Still celebrating National IT Professionals Day with 3 months of free Premium Membership. Use Code ITDAY17

x
?
Solved

Got "EntryPointNotFoundException" when C# program called an external DLL (written in C)

Posted on 2013-11-07
4
Medium Priority
?
1,518 Views
Last Modified: 2013-11-12
Hi experts
My C# program called a function in an external DLL (written in C) but was given an "EntryPointNotFoundException".

In the C function, I'd got both the extern "C" and the "__declspec(dllimport)" as follows:
extern "C" {
bool __stdcall __declspec(dllimport) test(int n, char * input);
}

Open in new window


In my C# program, I had got:
 [DllImport("test.dll", CallingConvention=CallingConvention.Cdecl)]
        public static extern bool test(int n, StringBuilder input);

Open in new window


Kindly please advise where I might have done incorrectly. Thanks in advance.
0
Comment
Question by:dominicwong
[X]
Welcome to Experts Exchange

Add your voice to the tech community where 5M+ people just like you are talking about what matters.

  • Help others & share knowledge
  • Earn cash & points
  • Learn & ask questions
4 Comments
 
LVL 12

Expert Comment

by:ShazbotOK
ID: 39633713
I would suggest generating an interop assembly to access the dll with more managed code.
http://msdn.microsoft.com/en-us/library/tt0cf3sx(v=vs.110).aspx
0
 
LVL 86

Accepted Solution

by:
jkr earned 1000 total points
ID: 39634642
Remove '__stdcall' from the declaration, it causes the name to be appended with an ordinal when being exported. Also, you want to use '__declspec(dllexport)' there, because 'dllimport' does exactly the opposite. I.e.

extern "C" {
bool __declspec(dllexport) test(int n, char * input);
}
                                  

Open in new window

0
 
LVL 35

Assisted Solution

by:sarabande
sarabande earned 1000 total points
ID: 39640913
jkr is right. the dllimport must be used from other c or c++ dll's (executables) which want to use the function.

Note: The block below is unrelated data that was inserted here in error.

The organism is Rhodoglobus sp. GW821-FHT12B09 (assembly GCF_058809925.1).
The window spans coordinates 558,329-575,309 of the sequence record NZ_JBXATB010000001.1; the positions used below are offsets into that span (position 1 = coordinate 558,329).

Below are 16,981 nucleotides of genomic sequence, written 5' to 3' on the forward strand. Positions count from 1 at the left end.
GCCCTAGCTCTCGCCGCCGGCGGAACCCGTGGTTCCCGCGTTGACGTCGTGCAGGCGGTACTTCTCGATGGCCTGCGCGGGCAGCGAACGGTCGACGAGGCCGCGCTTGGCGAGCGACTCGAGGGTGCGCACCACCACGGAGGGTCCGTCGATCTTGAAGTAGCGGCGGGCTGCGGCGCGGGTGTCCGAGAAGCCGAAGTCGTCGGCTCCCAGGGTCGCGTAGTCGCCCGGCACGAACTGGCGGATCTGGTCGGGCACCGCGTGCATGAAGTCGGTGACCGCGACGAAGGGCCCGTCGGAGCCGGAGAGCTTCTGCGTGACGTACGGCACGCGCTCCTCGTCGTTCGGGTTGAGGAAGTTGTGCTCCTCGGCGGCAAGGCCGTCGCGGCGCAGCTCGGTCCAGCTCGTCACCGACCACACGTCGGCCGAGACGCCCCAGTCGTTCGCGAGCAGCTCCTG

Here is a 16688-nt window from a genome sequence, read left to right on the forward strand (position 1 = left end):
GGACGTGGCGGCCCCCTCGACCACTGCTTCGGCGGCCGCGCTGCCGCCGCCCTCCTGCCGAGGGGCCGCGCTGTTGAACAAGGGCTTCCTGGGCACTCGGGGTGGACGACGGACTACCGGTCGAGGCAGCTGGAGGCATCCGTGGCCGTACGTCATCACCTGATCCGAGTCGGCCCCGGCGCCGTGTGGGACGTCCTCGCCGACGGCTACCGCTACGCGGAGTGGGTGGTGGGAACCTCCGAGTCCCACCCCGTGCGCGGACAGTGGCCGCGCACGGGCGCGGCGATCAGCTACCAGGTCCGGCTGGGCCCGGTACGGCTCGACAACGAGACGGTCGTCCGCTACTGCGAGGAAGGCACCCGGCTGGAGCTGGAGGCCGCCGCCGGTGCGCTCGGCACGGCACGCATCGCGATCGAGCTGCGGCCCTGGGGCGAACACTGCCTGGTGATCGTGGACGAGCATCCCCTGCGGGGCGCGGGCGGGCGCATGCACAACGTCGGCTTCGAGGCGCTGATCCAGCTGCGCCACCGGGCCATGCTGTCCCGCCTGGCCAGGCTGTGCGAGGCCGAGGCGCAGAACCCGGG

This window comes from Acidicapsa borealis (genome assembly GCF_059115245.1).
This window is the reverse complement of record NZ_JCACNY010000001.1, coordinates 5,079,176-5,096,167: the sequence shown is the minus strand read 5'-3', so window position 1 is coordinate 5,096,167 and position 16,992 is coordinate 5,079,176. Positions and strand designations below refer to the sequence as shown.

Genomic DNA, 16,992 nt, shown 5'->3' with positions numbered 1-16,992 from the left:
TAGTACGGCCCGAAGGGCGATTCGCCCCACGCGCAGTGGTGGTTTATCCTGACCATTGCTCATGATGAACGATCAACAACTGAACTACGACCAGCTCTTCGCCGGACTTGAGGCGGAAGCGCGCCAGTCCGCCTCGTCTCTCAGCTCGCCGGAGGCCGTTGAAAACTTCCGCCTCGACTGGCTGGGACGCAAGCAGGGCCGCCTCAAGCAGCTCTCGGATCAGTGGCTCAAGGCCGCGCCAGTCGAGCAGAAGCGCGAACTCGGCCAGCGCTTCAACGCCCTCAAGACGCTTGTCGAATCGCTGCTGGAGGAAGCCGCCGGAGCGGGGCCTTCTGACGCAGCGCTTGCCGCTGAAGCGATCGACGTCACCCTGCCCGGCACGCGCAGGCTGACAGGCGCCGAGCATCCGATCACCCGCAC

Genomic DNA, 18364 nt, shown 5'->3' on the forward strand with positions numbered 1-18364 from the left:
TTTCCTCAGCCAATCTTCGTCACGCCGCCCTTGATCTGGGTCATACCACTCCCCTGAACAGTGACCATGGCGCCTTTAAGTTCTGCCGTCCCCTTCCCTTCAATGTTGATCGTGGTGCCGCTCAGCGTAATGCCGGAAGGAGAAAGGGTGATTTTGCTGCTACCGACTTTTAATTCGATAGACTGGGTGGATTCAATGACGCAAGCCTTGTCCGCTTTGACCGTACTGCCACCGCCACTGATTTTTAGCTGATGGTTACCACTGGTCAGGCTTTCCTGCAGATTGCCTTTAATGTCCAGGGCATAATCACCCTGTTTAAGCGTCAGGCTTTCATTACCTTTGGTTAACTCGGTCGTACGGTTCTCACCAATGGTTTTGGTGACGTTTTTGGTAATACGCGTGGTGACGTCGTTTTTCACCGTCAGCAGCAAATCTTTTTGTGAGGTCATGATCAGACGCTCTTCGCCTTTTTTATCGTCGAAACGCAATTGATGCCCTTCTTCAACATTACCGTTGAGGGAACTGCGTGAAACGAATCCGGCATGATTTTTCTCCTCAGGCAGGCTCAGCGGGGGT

you may use macros in c/c++ header to support both export and import with one header:

// header.h
#ifndef HEADER_H
#define HEADER_H

#ifdef __cplusplus
extern "C"
{
#endif
 
#ifdef TESTDLL_BUILD
#define TESTDLL_EXPORTIMPORT __declspec(dllexport)
#else
#define TESTDLL_EXPORTIMPORT __declspec(dllimport)
#endif

// ...
bool TESTDLL_EXPORTIMPORT  test(int n, char * input);
// ...

#ifdef __cplusplus
}
#endif

#endif // HEADER_H

Open in new window


for project testdll you would provide the macro TESTDLL_BUILD in the project settings or in makefile. for other c/c++ projects the above header can included and would switch the specifier to import.

for c# projects the macros (and the header) have no meaning.

Sara
0
 

Author Closing Comment

by:dominicwong
ID: 39643145
Thank you to all of you for the help and direction.
0

Featured Post

Learn Veeam advantages over legacy backup

Every day, more and more legacy backup customers switch to Veeam. Technologies designed for the client-server era cannot restore any IT service running in the hybrid cloud within seconds. Learn top Veeam advantages over legacy backup and get Veeam for the price of your renewal

Question has a verified solution.

If you are experiencing a similar issue, please ask a related question

A long time ago (May 2011), I have written an article showing you how to create a DLL using Visual Studio 2005 to be hosted in SQL Server 2005. That was valid at that time and it is still valid if you are still using these versions. You can still re…
Performance in games development is paramount: every microsecond counts to be able to do everything in less than 33ms (aiming at 16ms). C# foreach statement is one of the worst performance killers, and here I explain why.
The goal of this video is to provide viewers with basic examples to understand opening and writing to files in the C programming language.
Video by: Grant
The goal of this video is to provide viewers with basic examples to understand and use nested-loops in the C programming language.

670 members asked questions and received personalized solutions in the past 7 days.

Join the community of 500,000 technology professionals and ask your questions.

Join & Ask a Question